How many voices chatter inside your head—especially during moments of stress? How often do they speak over each other—over you? All these voices, like guests who pop up unexpectedly to your house, demand attention. At times they are useful, for example, these voices help us intentionally look at a problem and come up with creative solutions, such as how best to navigate a difficult relationship with a new client. Sometimes they’re not helpful, and can keep us caught in a loop of repeating thoughts—we might relive a conversation from the previous day over and over again. In other words, productive mind wandering is different than what often happens—mindless chatter and unhelpful rumination.
Particularly in moments of stress, or in the face of a setback or unexpected news, unplanned guests may storm the various rooms inside our heads, each voicing their opinions about what we should feel and how we might respond to a difficult situation. Be upset. Be generous. Be angry. Be elated. Without emotional awareness or regulation, the guests in our heads can easily turn a civilized tea party into an out-of-control rager.
These guests in our head often mill about unattended, and sometimes, undisciplined. Matt Killingsworth’s study found that 47% of the time our minds wander, mostly worried about and anticipating what’s to come, or ruminating about the past and what we coulda/shoulda/woulda. The good news: there is increasingly substantive research on how mindfulness can help us to focus on the present moment rather than get stuck in what was or what might be. Some of this research is documented in Daniel Goleman and Richard J. Davidson’s book, Altered Traits.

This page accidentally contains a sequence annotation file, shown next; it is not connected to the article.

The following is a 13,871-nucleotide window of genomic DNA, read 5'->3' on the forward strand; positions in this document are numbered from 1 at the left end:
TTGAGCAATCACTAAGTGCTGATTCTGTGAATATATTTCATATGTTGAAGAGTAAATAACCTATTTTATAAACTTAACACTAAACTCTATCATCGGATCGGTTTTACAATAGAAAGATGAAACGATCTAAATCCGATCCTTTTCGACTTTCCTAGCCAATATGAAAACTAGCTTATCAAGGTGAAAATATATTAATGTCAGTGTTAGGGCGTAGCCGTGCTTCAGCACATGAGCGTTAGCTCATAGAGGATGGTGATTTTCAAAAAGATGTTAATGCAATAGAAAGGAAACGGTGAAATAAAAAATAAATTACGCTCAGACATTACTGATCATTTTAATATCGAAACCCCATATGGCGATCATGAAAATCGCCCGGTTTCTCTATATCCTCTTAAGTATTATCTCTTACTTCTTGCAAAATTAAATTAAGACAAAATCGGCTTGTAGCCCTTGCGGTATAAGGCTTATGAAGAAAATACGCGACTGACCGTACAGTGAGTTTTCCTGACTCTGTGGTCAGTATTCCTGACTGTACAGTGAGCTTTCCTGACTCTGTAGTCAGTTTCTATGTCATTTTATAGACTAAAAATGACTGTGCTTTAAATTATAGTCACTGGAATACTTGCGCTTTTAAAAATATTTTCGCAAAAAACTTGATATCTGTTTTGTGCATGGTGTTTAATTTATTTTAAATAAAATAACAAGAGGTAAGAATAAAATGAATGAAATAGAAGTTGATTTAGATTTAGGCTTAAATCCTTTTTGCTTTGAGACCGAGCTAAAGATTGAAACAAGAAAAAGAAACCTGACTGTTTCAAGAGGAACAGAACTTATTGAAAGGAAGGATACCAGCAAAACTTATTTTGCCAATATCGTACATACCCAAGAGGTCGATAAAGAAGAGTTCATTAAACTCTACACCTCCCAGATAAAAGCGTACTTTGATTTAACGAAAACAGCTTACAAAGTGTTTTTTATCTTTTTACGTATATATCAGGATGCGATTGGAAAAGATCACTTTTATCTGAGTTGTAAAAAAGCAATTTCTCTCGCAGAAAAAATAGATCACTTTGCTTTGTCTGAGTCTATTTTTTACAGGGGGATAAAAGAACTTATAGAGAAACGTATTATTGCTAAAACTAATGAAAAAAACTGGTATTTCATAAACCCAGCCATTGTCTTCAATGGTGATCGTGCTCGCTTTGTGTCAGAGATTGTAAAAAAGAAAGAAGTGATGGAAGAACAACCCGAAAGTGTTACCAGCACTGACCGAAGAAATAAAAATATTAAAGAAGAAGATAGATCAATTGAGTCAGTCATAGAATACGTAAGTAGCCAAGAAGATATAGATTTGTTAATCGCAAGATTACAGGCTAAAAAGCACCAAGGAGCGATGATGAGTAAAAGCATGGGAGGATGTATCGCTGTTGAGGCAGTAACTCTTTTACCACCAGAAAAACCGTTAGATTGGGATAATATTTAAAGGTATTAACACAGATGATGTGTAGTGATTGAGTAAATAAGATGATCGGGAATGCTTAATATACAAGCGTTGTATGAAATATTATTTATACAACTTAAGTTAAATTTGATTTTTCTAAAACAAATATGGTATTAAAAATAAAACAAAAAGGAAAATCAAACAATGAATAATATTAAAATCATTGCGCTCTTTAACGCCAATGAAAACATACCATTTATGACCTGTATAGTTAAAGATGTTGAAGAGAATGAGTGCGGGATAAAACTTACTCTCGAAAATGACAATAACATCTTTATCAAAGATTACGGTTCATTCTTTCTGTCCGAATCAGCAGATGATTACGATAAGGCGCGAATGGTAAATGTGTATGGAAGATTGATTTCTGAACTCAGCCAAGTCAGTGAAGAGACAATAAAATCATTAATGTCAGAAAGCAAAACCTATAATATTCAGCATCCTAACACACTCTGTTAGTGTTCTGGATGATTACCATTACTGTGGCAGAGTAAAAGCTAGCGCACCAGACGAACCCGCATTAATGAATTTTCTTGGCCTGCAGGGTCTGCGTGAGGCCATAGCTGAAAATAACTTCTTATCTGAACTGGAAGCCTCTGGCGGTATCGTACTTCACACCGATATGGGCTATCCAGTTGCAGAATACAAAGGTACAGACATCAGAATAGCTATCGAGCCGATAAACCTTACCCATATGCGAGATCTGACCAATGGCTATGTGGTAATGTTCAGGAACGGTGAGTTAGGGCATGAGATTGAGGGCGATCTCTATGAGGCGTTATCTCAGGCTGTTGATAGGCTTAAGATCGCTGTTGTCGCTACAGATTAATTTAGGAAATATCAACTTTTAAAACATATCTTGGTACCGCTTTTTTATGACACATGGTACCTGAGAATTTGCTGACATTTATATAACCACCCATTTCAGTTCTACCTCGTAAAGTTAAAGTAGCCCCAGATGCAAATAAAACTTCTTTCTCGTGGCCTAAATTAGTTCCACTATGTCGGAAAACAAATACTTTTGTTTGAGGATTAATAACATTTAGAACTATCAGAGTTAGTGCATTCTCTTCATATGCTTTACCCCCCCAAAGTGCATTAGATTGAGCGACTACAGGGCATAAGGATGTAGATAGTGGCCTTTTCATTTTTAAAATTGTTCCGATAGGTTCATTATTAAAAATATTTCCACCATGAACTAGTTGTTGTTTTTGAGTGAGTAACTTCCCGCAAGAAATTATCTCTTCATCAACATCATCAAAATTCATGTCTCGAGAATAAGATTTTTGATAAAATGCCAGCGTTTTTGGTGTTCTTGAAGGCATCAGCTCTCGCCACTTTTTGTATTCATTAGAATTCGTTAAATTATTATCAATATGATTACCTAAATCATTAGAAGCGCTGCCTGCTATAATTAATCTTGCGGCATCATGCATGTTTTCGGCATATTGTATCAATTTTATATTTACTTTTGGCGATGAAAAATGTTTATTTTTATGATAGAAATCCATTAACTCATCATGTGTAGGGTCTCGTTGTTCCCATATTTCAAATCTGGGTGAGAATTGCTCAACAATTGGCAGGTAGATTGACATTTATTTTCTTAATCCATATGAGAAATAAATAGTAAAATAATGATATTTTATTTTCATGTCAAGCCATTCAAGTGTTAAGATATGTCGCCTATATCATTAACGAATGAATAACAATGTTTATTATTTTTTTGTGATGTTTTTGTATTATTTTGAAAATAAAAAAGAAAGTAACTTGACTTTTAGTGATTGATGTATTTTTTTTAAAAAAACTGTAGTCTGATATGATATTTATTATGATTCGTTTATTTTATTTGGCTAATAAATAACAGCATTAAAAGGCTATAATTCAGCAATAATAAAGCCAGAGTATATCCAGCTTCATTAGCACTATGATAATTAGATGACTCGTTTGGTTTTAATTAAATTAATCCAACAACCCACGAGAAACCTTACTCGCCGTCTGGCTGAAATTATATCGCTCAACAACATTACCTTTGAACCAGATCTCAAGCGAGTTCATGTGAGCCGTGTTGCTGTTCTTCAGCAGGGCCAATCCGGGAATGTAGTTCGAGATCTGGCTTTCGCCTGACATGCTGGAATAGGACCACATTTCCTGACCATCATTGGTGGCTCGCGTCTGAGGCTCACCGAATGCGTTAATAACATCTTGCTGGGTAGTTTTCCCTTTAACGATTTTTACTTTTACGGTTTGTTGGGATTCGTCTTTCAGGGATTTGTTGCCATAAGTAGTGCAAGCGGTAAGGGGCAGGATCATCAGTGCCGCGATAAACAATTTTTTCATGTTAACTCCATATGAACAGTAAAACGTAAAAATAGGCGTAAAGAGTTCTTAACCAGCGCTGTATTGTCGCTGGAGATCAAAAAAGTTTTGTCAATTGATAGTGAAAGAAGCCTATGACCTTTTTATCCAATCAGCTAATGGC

Mindfulness certainly helps in situations in which the unexpected guests in our head demand so much attention that we become overwhelmed. It enables us to reduce mind wandering and focus better. We can also more effectively manage our triggers. However, as Matt Lippincott and Goleman note, we need more than awareness of our triggers. Otherwise, while we might be fully aware of these guests in our heads, we don’t know how to contain their energy. Without the other competencies of Emotional Intelligence, such as emotional balance and empathy, these guests can overwhelm us.
Whether at work or at home, practicing EI in real life is not easy. Yet without EI, the unexpected guests might overstay their welcome, causing disruption or longer-term harm to the integrity of the house. Mindfulness can encourage awareness and non-judgmental curiosity about the guests and allow us to observe them without falling down a rabbit hole of rumination. With greater self-awareness and self-management, we become more able to attend to each guest without pretending they don’t exist or trying to deny them entry. As studies have shown, suppression or avoidance of emotions and feelings generally result in the opposite of what we want—they eventually surface with even greater fury and demand for attention.
Contrary to some misconceptions, mindfulness and Emotional Intelligence don’t require that we “forgive and forget” when we are negatively impacted or triggered. The impact is still an impact. Mindfulness and Emotional Intelligence offer us the tools to better manage how much we are impacted. Self-awareness helps us pay attention to the guests inside our heads without being held captive by them. Self-management enables us to not get carried away such that we forget that we are in control of which voices get to stay. Social awareness and relationship management offer us the capacity to navigate challenging dynamics with others. By practicing these competencies, we can intentionally shift from fruitless rumination to self-reflection.
We have the capacity to choose which guests inside our heads get to stay and which we release so they don’t occupy unnecessary real estate inside our heads. Then we can allow our own inner voice to speak with greater clarity and calm.
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